(A) RT-PCR results using untreated and NGF-stimulated PC12 cells. PC12 cells were treated with NGF and collected at 24, 48, and 72 hours after treatment (31). Bottom: ZIP1/ZIP2 ratios of corresponding lanes. (B) Immunoblot analyses of Kvβ2, ZIP1/2, and PKCζ proteins. Identical amounts (100 μg) of total protein were loaded from untreated and NGF-stimulated PC12 cells collected after different times as indicated. Bottom: Primary antibodies used for the detection. (C) Stimulation of the Kvβ2 phosphorylation by GST-ZIP1 in the presence of fixed concentrations of GST-ZIP2 protein as indicated (n = 4). (D) A simulated curve (solid line) was created by adding the signal of GST-ZIP2 at 1 μM with the signals of GST-ZIP1 at different concentrations. The curve is plotted with the experimental data under the same conditions.

Phosphorylation of Kvβ2 was assayed with increasing concentrations of purified GST-ZIP1 supplemented with fixed concentrations of GST-ZIP2. In the presence of GST-ZIP2, the overall EC50 value gradually shifted to the lower concentration of GST-ZIP1 (Fig. 4C). For example, when a fixed amount of 1 μM GST-ZIP2 was included, the EC50 value of GST-ZIP1 reduced by approximately 10-fold, from 1.3 ± 0.4 μM (n = 4) to 0.18 ± 0.05 μM (n = 4) (Fig. 4C). GST-ZIP2, by itself, did show stimulatory activity, although at a considerably lower level. Figure 4D compares experimental data of GST-ZIP1 + 1.0 μM GST-ZIP2 with a simulated curve obtained by digital addition of the signal of 1.0 μM GST-ZIP2 to signals of GST-ZIP1 at different concentrations. Both the reduction of EC50 and the shape change of the dose response curve indicate that the stimulatory activity was not a result of linear addition of activities contributed independently by ZIP1 and ZIP2. The heteromultimeric interactions detected between ZIP1 and ZIP2 by the yeast two-hybrid test (Fig. 2A) were consistent with the notion of a functional interaction between GST-ZIP1 and GST-ZIP2.

Our results suggest that ZIP acts as a link that targets the activity of PKCζ to Kvβ2. ZIP1 and ZIP2, two alternatively spliced protein products, possess distinct activities in stimulating PKCζ phosphorylation of Kvβ2. Their ability to interact with each other to form homo- and heteromultimeric complexes provides an explanation for the synergistic stimulatory activity seen only in the presence of both ZIP1 and ZIP2 (Fig. 4C). The regulation of ZIP activity in various tissues and cell types is not limited to the differential temporal and spatial expression; the ZIP1/ZIP2 ratios are also tissue-specific. Furthermore, the ratio of ZIP1 and ZIP2 within the same cell type is dynamically regulated in response to stimulation by neurotrophic factors.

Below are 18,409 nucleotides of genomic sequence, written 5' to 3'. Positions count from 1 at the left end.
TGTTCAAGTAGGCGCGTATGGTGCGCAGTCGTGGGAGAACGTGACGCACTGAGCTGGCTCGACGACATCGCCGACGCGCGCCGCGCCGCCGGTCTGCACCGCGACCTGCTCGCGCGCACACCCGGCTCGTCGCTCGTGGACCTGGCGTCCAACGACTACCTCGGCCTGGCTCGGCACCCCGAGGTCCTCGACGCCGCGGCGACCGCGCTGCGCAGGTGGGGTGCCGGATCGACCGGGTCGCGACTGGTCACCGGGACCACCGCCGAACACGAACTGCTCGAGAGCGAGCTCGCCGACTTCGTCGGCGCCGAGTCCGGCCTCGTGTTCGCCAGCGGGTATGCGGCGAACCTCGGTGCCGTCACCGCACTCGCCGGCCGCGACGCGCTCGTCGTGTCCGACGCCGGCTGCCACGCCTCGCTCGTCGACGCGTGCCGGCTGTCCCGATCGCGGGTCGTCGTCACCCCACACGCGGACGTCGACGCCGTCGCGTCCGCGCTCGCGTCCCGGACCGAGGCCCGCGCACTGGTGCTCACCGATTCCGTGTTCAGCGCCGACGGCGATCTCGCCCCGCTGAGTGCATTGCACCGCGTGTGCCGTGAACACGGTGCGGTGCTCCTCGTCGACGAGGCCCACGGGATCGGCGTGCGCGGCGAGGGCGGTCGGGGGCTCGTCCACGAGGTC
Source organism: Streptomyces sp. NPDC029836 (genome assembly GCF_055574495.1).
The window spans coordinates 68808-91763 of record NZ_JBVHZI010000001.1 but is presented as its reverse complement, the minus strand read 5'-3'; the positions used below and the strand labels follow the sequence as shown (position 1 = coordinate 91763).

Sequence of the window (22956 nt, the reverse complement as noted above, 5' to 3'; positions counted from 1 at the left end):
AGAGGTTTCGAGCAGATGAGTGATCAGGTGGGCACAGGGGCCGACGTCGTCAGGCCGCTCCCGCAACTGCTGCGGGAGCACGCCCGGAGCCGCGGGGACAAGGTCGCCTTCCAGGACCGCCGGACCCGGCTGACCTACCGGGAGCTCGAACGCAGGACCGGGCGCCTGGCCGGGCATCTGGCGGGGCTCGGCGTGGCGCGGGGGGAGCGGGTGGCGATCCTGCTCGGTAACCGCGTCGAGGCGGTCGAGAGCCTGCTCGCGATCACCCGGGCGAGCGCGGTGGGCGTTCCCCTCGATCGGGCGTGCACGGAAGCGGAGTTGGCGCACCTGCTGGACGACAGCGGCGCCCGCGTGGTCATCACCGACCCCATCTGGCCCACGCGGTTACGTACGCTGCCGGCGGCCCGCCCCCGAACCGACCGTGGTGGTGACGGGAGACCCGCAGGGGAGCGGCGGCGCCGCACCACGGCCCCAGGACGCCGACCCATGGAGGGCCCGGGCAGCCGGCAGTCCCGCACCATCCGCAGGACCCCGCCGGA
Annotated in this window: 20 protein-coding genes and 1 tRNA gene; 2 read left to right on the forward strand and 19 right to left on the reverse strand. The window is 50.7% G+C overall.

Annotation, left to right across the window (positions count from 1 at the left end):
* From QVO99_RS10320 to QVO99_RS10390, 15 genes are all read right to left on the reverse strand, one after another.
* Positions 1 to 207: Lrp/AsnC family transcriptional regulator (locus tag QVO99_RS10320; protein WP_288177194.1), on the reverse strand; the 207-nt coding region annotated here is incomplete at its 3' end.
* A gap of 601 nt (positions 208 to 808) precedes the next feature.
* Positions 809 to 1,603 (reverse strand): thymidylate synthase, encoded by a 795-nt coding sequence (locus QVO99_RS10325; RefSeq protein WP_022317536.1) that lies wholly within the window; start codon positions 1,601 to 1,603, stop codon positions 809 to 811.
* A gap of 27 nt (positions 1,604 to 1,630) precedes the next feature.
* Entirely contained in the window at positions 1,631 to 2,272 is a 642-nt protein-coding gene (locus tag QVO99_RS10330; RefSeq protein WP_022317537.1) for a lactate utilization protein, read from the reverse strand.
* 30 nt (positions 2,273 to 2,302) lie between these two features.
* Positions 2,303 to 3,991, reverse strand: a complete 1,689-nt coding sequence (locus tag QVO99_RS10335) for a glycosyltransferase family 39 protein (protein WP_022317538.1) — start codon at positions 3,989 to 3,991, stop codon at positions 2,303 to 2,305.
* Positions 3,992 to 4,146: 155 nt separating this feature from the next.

Redistribution of PKC proteins upon hormone stimulation is a key step involved in specifying and activating PKC activity (25). Our data suggest that one of downstream steps after PKC translocation may involve specific and dynamic assembly of protein complexes critical for the translation of hormonal signals into targeted covalent modifications. The identification of ZIPs and their biochemical function has provided a mechanism by which the PKC phosphorylation potential to an ion channel protein can be regulated and finely tuned transcriptionally and posttranslationally.

  • * Present address: Aurora Biosciences Corporation, San Diego, CA 92121, USA.

  • Present address: The Salk Institute for Biological Studies, San Diego, CA 92186, USA.

  • To whom correspondence should be addressed. E-mail: minli{at}jhmi.edu